By a Whisker!

There is no shortage of hot-button topics in the dog world (one need only read a forum on dog food, for example, to get a sense of how contentious debates can get: Raw diet/ commercial food; grain free/not grain free; kibble/homemade…)

We have another one to add to the list: Whiskers.

A bit of background on the subject:  Whiskers are special hairs that are stiffer and more embedded in the skin than other hairs found on a dog. Also called vibrissae, they act as sensors (or feelers) because at the base of each whisker is a high concentration of touch-sensitive specialized cells. These cells are so, well, “touchy,” that they can pick up on a gentle change in air currents. Whiskers can serve as early warnings to a dog (“hey, you’re about to walk into a wall!) because as a dog moves, he or she displaces air. The air bounces off of surfaces and back at the whiskers bending them just enough to alert the dog.  Whiskers help puppies find mom (and milk!), and can help with spatial awareness. 

Debate about dog whiskers can revolve around their functionality, or how essential are they really for a dog’s well-being? Some argue that dog whiskers are specially adapted to help dogs navigate the world around them, others claim that cutting them off doesn’t hurt the dog since the hairs don’t contain pain receptors. Some point out that the importance of whiskers for a domesticated dog hasn’t been scientifically proven, and so debate continues. 

In the dog fancy, which is to say the world of exhibiting and breeding dogs, there is less debate because many breed standards contain language that settle the matter, some of them quite adamantly:  In the following breeds, removing whiskers is to be severely penalized, the exact wording following the breed’s name:
  • Norwegian Buhund – Any shaving or trimming of the coat or shaving of whiskers, is to be severely penalized
  • Icelandic Sheepdog: Specimens where the coat or whiskers have been altered by trimming or clipping shall be so severely faulted as to be effectively eliminated from competition
  • American Eskimo Dog: There is to be no trimming of the whiskers or body coat and such trimming will be severely penalized
  • Chinook – Trimming of the coat, including whiskers, is to be severely penalized

Other standards are less inflexible sounding, but instructive nevertheless by indicating: “Leave ’em alone:”

  • Entlebucher Mountain Dog – Whiskers to be left natural
  • Border Collie: Whiskers are untrimmed
  • Mudi – Whiskers shall be present
  • Finnish Spitz – Whiskers shall not be trimmed
  • Tibetan Spaniel – Whiskers are not to be removed
  • Shiba Inu – It is preferred that whiskers remain intact
  • Irish Red and White Setter- No other trimming is allowed including the whiskers which shall remain intact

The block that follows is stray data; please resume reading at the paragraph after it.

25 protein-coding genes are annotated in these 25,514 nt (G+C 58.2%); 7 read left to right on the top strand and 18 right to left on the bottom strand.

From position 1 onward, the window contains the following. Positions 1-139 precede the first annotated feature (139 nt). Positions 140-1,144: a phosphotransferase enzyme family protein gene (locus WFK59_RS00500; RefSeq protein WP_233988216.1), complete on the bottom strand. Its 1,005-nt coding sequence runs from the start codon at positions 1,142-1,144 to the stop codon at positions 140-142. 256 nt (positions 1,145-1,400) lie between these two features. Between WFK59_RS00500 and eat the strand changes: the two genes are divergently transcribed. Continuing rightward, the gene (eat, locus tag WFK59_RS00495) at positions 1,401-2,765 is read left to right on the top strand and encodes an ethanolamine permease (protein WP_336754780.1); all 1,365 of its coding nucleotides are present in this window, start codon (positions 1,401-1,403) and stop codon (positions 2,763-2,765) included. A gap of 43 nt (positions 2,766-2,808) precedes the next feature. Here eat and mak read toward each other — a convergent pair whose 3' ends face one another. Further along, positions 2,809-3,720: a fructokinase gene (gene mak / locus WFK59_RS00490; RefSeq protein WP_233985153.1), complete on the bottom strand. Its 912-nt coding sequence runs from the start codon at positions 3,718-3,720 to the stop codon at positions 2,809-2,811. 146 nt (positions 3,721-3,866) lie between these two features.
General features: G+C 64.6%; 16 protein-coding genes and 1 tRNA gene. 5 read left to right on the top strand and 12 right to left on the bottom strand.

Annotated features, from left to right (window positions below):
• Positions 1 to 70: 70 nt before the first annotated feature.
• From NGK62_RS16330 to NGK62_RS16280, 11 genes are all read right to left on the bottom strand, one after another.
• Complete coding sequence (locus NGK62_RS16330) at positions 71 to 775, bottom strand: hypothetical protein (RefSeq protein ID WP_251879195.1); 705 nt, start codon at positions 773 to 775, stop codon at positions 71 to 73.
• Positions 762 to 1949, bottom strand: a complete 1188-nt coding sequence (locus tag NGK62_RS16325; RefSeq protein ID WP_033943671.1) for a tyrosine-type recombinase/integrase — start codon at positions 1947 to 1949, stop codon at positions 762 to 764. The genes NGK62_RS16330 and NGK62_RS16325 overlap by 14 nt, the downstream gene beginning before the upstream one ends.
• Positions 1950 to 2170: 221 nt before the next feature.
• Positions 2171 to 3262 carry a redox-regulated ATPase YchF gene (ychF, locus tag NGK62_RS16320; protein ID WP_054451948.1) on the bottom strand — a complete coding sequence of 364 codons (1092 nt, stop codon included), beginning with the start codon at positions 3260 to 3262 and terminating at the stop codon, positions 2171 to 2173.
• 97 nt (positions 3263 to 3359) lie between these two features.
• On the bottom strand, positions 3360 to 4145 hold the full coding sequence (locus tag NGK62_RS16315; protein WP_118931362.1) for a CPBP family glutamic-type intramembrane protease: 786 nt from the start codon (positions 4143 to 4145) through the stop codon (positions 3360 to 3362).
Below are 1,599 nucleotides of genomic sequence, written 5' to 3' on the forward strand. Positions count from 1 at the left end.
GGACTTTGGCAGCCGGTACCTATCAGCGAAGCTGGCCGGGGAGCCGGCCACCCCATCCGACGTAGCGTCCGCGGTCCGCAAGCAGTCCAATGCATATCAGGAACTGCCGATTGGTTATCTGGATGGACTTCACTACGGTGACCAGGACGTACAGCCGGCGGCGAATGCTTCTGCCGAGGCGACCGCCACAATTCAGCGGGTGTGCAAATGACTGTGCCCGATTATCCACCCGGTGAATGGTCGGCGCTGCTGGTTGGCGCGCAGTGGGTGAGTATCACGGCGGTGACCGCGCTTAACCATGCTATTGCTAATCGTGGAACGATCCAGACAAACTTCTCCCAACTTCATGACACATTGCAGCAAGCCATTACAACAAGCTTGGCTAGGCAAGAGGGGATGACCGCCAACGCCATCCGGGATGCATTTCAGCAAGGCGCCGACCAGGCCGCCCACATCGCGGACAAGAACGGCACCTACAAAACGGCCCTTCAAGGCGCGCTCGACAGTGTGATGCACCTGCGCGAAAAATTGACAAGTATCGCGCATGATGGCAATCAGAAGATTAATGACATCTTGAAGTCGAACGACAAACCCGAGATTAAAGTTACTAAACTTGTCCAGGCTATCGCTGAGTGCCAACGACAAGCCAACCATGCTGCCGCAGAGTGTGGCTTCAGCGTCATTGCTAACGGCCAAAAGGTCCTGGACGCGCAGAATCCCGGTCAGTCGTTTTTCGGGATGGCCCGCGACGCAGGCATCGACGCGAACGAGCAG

• Nova Scotia Duck Tolling Retriever – Whiskers must be present
  • Rat Terrier -Whiskers must not be removed
  • American Hairless Terrier- Whiskers are not removed
  • Leonbergers are to be presented with no sculpting, scissoring, trimming of whiskers
  • Samoyed -Whiskers are not to be removed.

Some standards leave it to owner preference:

  • Pembroke Welsh Corgi – if desired, remove the whiskers
  • Norwegian Elkhound -Trimming of whiskers is optional (making this the only hound to mention whiskers)
  • Cardigan Welsh Corgi –  if desired, remove whiskers
  • Schipperke-only trimming of the whiskers and the hair between the pads of the feet is optional
  • Keeshond – trimming permissible only on feet, pasterns, hocks and – if desired – whiskers
  • Chow Chow – Trimming of the whiskers, feet and metatarsals optional
  • Clumber Spaniel – Trimming of whiskers is optional
  • Newfoundland – Whiskers need not be trimmed
  • Siberian Husky – Trimming of whiskers and fur between the toes and around the feet to present a neater appearance is permissible
  • Great Dane – Whiskers may be trimmed or left natural.

In some standards, it’s implied that whisker treatment is at the owner’s discretion but that untrimmed is preferred:

  • Miniature American Shepherd – Untrimmed whiskers are preferred
  • Vizsla – Whiskers serve a functional purpose; their removal is permitted but not preferred
  • Flat-Coated Retriever – Whiskers serve a specific function and it is preferred that they not be trimmed
  • Golden Retriever – Removal of whiskers is permitted but not preferred.

And finally, one standard, a toy breed, makes no mention about trimming, but tacitly implies that the presence of whiskers is important to type:  

  • Pekingese – Whiskers add to the desired expression

Photo by Gabriela Natiello on Unsplash

One thought on “By a Whisker!”

  1. While shaving whiskers on dogs has always been controversial, shaving whiskers on cats has always been considered a grand mistake. No groomer that I ever knew shaved whiskers on cats. It was thought that cats relied on their whiskers more than dogs. I always wondered why that is.

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